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Laocoon and the expression of pain


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Laocoon and the expression of pain

William Schupbach

In the classic marble sculpture, the Trojan priest Laocoon is assailed by a fearsome sea serpent. While clearly in pain, over time the interpretation of Laocoon's countenance has been constantly re-evaluated from different historical perspectives.

Alfred Hitchcock's film Torn Curtain contains a very long, silent passage in which an East German agent is beaten nearly to death, and then asphyxiated by having his head stuffed into an oven. Accused of pandering to sadistic tastes, Hitchcock was keen to defend the authenticity of the scene: how could two people in a kill-or-be-killed situation exchange wisecracking insults in the traditional Hollywood manner when each was saving his breath to try to kill his opponent?

A similar critical question had arisen two centuries earlier, in connection with the classic depiction of pain in Western sculpture, namely the marble group, probably from the 1st century AD, of Laocoon and his sons being attacked by a monstrous sea serpent. The sculpture was excavated in Rome in 1506 and was acquired for the Vatican collections, where it still is today.

In the centre of the group is the Trojan priest Laocoon (pronounced 'lah-ock-o'-own'), entangled by the snakes which had been sent to punish him for his hostility to the will of the god Apollo: in the war between the mainland Greeks and the Trojans, Laocoon had warned the Trojans not to accept into the city of Troy the gift from the Greeks of a wooden horse, which the Greeks had filled with fighting men ready to destroy the city.

Virgil: 'bellowing'
In his epic poem the Aeneid, the Roman poet Virgil had described Laocoon's reaction to the sea serpents sent by Apollo to kill him and his sons. As Laocoon tried to fend them off:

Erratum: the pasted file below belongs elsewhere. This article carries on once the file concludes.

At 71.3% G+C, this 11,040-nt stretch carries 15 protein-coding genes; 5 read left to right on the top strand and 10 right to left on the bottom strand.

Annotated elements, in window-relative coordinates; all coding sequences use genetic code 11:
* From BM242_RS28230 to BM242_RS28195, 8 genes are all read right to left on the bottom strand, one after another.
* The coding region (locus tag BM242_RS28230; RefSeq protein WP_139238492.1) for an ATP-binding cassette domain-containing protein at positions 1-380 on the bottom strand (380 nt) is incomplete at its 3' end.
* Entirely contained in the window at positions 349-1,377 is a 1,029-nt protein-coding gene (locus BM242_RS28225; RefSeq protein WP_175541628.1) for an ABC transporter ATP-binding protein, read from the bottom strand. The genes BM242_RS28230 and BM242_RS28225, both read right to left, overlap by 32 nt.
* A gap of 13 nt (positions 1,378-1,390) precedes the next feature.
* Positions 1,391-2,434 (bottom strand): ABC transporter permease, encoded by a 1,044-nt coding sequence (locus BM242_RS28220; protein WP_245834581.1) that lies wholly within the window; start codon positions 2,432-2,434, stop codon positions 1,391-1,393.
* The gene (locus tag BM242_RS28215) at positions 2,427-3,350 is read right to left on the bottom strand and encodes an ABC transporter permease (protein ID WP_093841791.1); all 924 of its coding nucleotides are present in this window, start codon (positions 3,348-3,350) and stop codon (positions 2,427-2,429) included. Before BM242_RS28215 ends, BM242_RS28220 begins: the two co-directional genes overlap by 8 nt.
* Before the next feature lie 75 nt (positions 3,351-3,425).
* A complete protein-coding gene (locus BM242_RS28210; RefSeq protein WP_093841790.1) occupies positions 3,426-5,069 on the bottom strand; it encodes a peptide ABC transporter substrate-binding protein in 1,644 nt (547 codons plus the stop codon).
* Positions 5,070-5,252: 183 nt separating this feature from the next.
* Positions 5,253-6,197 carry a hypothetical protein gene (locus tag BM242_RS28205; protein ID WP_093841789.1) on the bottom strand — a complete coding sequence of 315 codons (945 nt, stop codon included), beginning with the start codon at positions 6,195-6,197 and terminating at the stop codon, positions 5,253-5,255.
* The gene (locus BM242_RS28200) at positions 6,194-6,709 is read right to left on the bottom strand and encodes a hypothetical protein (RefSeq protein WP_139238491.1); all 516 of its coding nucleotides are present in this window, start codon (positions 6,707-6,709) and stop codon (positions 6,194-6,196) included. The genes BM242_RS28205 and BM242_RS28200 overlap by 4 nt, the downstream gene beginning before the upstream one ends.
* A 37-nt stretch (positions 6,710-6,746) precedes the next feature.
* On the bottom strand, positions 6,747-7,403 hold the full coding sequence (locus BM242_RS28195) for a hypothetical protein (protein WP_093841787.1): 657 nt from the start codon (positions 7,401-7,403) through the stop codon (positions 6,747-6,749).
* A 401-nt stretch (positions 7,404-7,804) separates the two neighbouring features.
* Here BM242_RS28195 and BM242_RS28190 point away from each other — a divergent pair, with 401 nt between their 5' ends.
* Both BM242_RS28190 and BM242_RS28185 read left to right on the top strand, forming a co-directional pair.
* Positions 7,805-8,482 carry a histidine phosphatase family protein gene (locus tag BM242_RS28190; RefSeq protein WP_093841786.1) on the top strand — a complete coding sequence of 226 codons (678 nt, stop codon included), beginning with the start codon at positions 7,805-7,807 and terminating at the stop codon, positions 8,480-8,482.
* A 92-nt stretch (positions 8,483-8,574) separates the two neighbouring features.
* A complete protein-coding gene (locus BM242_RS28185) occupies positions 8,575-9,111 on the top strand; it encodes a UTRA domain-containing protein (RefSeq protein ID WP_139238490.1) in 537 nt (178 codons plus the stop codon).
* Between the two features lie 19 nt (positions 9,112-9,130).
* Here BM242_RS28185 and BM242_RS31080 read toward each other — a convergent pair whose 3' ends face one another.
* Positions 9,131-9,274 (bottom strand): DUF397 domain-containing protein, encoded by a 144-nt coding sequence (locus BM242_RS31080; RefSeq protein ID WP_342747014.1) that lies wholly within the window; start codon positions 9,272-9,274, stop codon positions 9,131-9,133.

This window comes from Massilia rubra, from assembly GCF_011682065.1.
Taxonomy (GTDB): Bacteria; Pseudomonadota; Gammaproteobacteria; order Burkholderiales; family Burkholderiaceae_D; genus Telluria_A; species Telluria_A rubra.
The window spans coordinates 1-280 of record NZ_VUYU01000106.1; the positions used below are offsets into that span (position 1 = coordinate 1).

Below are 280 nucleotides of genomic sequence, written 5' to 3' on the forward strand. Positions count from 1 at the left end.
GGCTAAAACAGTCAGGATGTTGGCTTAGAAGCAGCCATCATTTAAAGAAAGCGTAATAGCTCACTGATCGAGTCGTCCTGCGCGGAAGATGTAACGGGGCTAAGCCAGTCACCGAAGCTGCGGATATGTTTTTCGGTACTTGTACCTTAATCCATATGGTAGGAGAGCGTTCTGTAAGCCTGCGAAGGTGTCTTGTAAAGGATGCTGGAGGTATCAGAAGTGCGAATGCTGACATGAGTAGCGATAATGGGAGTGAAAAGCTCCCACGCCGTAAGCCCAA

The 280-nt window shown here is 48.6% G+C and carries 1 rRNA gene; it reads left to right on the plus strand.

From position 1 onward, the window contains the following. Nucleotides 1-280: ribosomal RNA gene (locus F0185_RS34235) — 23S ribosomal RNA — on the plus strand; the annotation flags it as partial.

"at the same time he raised to the stars hair-raising shouts like the roars of a bull when it flees wounded from a sacrificial altar and shakes the ineffectual axe from its neck":

Clamores simul horrendos ad sidera tollit:
quales mugitus, fugit cum saucius aram
taurus, et incertam excussit cervice securim.

Winckelmann: 'Nobility'
In the eighteenth century, Laocoon and the sculpture were studied in detail by the historian Johann Joachim Winckelmann (1717-1768) and the philosopher Gotthold Ephraim Lessing (1729-1781). Both scholars agreed that the sculptor did not show Laocoon bellowing in the manner described by Virgil, but each invoked a different reason for his view.

Winckelmann, writing in 1755 as a critic and historian of art, identified the essence of ancient Greek sculpture - the sculptors of the Laocoon were Greeks - as 'noble simplicity and quiet grandeur' ('eine edle Einfalt und eine stille Grösse') which, in the case of the Laocoon sculpture, would incite us to noble thoughts and actions by showing, pace Virgil, Laocoon's heroic, dignified and silent struggle to resist the serpent.

Lessing: 'groaning'
Lessing, in his essay Laokoon (1766), treated the sculpture from the point of view of a philosopher of aesthetics. He was concerned to use the sculpture as a case study in defining the difference between visual arts and literature: literature was absorbed in time, and through conventional signs (e.g. letters and words) which in themselves meant nothing. In the visual arts, on the other hand, the dimension of time hardly existed, and the means of representation were similar to the things which they represented.